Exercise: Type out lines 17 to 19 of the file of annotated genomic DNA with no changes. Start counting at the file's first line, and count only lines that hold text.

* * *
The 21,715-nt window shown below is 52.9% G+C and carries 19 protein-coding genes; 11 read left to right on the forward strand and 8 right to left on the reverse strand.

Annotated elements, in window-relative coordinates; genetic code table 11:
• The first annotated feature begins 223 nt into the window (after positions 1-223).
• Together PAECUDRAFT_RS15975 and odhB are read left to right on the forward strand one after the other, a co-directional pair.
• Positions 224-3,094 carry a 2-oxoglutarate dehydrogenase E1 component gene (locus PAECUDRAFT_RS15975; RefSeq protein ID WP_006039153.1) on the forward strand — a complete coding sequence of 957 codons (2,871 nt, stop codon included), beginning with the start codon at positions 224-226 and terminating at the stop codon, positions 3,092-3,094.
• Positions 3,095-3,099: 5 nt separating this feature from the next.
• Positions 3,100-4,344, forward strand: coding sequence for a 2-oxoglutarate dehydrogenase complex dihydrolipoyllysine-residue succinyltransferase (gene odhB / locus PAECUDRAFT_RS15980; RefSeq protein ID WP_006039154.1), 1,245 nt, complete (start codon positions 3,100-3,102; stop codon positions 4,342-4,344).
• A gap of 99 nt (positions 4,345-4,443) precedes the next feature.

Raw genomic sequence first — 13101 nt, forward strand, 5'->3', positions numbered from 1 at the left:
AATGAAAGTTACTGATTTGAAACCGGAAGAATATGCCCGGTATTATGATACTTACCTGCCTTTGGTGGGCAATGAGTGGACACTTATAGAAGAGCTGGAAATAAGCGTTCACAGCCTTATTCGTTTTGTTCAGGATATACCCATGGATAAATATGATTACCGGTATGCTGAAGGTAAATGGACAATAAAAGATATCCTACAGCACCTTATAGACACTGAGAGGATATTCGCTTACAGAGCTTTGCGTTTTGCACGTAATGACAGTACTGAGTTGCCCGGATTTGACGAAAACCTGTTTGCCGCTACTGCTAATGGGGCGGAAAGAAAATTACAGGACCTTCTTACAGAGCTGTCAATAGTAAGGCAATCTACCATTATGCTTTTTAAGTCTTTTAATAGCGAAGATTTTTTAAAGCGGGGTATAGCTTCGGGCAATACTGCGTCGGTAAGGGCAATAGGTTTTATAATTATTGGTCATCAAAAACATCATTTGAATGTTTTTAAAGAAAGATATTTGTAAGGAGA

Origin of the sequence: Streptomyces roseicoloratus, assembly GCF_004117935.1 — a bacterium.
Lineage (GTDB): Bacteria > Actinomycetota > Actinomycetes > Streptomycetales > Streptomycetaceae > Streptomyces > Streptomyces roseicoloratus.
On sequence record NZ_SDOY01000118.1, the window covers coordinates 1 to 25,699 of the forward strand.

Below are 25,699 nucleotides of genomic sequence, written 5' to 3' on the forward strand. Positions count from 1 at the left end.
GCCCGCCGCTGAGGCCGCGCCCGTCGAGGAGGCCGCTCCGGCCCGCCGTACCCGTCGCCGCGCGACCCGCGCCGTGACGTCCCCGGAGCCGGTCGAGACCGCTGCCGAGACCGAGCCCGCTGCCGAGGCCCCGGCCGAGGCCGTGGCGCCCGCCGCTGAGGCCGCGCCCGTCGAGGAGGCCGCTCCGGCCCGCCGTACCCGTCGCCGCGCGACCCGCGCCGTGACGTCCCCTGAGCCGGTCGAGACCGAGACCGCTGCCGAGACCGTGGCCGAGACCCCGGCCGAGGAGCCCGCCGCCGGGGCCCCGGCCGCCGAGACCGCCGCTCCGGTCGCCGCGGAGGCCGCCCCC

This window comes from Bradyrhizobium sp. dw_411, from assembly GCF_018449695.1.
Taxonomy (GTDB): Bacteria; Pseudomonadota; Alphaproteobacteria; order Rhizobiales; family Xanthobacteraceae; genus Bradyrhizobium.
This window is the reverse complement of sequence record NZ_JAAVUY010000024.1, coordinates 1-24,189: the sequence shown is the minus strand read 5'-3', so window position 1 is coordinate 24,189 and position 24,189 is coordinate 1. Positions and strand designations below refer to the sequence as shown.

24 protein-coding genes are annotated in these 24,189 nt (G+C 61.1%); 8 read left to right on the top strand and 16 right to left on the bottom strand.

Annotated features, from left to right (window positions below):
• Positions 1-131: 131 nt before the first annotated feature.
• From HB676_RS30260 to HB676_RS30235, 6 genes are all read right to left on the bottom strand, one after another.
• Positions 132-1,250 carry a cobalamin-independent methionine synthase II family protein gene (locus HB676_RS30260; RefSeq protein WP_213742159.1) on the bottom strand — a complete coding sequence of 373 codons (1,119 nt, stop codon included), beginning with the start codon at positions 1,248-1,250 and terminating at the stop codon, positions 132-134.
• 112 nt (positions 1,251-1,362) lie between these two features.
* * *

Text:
Taxonomy (GTDB): Bacteria; Pseudomonadota; Alphaproteobacteria; order Rhizobiales; family Xanthobacteraceae; genus Bradyrhizobium.
This window is the reverse complement of sequence record NZ_JAAVUY010000024.1, coordinates 1-24,189: the sequence shown is the minus strand read 5'-3', so window position 1 is coordinate 24,189 and position 24,189 is coordinate 1. Positions and strand designations below refer to the sequence as shown.

24 protein-coding genes are annotated in these 24,189 nt (G+C 61.1%); 8 read left to right on the top strand and 16 right to left on the bottom strand.